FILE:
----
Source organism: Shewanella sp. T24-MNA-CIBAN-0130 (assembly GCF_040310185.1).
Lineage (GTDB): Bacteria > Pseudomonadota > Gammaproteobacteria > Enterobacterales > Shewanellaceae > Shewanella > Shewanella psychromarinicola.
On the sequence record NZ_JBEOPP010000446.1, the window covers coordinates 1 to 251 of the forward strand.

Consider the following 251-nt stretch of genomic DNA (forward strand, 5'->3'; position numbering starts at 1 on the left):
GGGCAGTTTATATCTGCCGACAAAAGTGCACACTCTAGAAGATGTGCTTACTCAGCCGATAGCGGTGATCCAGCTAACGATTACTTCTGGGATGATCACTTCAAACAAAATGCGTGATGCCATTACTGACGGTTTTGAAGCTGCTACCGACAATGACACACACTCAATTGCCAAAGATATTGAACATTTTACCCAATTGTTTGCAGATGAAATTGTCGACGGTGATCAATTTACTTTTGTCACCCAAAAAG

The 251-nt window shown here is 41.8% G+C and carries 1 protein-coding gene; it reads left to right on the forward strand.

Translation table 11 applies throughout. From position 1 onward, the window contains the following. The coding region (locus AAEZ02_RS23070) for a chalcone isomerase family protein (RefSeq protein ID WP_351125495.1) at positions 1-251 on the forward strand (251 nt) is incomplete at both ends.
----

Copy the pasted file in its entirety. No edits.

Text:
Source organism: Shewanella sp. T24-MNA-CIBAN-0130 (assembly GCF_040310185.1).
Lineage (GTDB): Bacteria > Pseudomonadota > Gammaproteobacteria > Enterobacterales > Shewanellaceae > Shewanella > Shewanella psychromarinicola.
On the sequence record NZ_JBEOPP010000446.1, the window covers coordinates 1 to 251 of the forward strand.

Consider the following 251-nt stretch of genomic DNA (forward strand, 5'->3'; position numbering starts at 1 on the left):
GGGCAGTTTATATCTGCCGACAAAAGTGCACACTCTAGAAGATGTGCTTACTCAGCCGATAGCGGTGATCCAGCTAACGATTACTTCTGGGATGATCACTTCAAACAAAATGCGTGATGCCATTACTGACGGTTTTGAAGCTGCTACCGACAATGACACACACTCAATTGCCAAAGATATTGAACATTTTACCCAATTGTTTGCAGATGAAATTGTCGACGGTGATCAATTTACTTTTGTCACCCAAAAAG

The 251-nt window shown here is 41.8% G+C and carries 1 protein-coding gene; it reads left to right on the forward strand.

Translation table 11 applies throughout. From position 1 onward, the window contains the following. The coding region (locus AAEZ02_RS23070) for a chalcone isomerase family protein (RefSeq protein ID WP_351125495.1) at positions 1-251 on the forward strand (251 nt) is incomplete at both ends.